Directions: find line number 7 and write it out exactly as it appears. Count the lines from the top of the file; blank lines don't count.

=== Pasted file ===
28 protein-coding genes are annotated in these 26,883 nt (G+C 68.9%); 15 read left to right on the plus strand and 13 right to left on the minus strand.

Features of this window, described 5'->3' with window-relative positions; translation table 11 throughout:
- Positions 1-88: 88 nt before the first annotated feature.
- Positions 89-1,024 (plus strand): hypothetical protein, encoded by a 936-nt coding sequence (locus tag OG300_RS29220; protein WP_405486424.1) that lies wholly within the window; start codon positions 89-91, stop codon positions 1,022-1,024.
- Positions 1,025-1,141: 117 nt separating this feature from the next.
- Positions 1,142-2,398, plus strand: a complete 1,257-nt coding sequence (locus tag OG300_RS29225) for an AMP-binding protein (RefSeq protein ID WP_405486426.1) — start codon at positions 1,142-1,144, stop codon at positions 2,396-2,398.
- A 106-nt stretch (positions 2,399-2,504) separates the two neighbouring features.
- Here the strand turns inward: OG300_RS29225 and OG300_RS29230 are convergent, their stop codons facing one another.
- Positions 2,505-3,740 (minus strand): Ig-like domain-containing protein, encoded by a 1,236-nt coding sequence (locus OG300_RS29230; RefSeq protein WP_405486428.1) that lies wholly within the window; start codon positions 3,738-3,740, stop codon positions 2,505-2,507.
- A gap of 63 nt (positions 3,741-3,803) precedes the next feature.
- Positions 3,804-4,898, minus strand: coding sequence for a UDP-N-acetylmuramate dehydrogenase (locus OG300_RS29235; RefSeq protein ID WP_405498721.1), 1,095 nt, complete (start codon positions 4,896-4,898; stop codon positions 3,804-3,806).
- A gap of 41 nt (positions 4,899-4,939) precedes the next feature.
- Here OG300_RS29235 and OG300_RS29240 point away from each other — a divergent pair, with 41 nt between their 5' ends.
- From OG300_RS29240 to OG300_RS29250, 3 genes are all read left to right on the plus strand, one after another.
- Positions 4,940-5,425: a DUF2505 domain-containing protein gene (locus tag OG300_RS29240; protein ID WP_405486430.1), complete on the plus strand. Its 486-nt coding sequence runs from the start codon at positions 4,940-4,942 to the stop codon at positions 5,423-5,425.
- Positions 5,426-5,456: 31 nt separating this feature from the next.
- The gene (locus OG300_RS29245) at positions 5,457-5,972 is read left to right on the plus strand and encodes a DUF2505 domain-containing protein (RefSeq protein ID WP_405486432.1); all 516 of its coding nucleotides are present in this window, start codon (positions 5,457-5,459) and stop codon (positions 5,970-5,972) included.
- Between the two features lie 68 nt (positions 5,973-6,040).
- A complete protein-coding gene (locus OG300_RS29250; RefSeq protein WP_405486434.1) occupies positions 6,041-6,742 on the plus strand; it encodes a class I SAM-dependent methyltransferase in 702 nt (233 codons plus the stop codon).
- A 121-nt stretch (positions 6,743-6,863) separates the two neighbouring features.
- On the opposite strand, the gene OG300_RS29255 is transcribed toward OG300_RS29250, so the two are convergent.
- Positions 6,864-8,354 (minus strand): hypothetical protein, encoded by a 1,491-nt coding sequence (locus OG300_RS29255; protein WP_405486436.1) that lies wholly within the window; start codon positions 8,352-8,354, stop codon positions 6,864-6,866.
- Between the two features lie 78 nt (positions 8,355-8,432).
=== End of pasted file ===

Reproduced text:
- A 106-nt stretch (positions 2,399-2,504) separates the two neighbouring features.